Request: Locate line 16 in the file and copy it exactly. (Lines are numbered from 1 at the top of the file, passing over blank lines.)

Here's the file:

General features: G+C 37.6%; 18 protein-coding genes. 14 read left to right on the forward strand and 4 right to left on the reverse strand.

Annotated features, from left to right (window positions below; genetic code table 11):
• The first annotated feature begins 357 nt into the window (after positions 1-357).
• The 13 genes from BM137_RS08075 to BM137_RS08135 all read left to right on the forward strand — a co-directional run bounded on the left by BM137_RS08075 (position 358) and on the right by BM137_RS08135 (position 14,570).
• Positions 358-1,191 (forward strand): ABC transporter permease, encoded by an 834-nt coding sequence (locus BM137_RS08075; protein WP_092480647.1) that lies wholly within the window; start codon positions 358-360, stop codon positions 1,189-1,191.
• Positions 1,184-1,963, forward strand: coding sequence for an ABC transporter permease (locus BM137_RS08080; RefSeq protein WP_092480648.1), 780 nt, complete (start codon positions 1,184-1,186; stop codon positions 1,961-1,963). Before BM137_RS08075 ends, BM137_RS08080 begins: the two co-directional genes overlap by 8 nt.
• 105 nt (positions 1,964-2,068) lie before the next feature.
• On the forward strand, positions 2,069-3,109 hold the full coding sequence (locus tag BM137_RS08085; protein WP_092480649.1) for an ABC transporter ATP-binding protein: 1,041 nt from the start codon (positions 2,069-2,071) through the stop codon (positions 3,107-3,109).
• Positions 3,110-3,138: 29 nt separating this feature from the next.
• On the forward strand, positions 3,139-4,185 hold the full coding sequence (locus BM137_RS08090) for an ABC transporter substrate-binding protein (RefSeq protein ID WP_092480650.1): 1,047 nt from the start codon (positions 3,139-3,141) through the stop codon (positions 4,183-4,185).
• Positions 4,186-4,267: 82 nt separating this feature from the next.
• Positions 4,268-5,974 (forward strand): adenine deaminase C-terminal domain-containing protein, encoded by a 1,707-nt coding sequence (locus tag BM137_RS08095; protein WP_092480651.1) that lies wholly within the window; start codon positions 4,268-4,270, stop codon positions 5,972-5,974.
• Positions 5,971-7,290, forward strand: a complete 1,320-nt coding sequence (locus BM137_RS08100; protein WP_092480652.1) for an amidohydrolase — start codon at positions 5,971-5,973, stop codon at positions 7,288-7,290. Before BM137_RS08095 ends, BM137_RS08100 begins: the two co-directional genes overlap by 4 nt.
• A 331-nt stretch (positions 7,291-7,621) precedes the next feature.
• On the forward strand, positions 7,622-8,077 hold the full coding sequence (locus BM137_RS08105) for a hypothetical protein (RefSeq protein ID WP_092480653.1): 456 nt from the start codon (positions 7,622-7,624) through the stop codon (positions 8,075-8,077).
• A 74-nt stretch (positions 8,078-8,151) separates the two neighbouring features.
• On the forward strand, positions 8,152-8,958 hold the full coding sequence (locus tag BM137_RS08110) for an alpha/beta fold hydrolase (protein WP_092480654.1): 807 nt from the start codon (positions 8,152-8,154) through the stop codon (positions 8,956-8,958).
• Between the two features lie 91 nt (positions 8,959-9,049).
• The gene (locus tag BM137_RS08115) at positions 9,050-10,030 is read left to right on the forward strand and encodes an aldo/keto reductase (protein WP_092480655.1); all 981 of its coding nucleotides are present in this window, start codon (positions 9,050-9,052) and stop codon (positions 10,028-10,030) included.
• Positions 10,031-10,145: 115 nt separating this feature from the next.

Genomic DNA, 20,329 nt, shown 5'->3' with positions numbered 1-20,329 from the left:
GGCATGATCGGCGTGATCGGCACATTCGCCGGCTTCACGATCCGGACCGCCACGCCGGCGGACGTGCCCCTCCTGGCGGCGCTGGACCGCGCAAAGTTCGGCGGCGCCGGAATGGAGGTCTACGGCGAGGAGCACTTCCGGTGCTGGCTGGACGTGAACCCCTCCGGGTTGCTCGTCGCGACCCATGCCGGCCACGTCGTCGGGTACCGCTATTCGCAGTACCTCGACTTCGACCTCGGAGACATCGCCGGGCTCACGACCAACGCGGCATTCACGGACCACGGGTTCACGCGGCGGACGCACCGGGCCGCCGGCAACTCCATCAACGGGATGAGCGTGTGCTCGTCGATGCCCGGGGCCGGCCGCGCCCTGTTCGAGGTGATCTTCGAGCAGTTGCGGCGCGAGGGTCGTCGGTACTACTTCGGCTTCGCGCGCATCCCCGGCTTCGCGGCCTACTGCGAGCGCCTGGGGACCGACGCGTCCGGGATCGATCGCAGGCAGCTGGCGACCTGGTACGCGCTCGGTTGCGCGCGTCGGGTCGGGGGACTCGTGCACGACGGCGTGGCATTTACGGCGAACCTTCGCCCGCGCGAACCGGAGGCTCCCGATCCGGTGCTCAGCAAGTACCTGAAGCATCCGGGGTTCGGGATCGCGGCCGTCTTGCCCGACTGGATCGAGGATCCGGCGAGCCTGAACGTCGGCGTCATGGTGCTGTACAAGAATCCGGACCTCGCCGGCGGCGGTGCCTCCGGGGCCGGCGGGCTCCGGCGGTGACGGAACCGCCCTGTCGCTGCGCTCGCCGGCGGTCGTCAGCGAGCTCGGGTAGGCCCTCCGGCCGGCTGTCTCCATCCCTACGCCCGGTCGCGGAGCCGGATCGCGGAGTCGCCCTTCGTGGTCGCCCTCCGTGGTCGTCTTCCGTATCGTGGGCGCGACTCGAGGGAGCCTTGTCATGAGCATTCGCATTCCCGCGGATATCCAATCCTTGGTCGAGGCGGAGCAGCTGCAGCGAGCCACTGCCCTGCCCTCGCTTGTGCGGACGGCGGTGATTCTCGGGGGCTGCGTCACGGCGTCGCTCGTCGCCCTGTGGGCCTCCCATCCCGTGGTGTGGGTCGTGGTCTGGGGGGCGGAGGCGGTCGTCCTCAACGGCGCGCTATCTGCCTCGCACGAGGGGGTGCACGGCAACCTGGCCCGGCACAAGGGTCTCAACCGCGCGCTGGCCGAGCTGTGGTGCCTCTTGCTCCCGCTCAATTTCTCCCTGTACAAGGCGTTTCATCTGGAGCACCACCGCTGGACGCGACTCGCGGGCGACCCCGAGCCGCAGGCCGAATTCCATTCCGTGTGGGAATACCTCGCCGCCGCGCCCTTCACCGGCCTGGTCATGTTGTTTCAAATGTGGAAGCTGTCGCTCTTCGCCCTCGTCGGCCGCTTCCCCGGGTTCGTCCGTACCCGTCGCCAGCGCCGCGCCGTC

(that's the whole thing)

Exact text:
• A 74-nt stretch (positions 8,078-8,151) separates the two neighbouring features.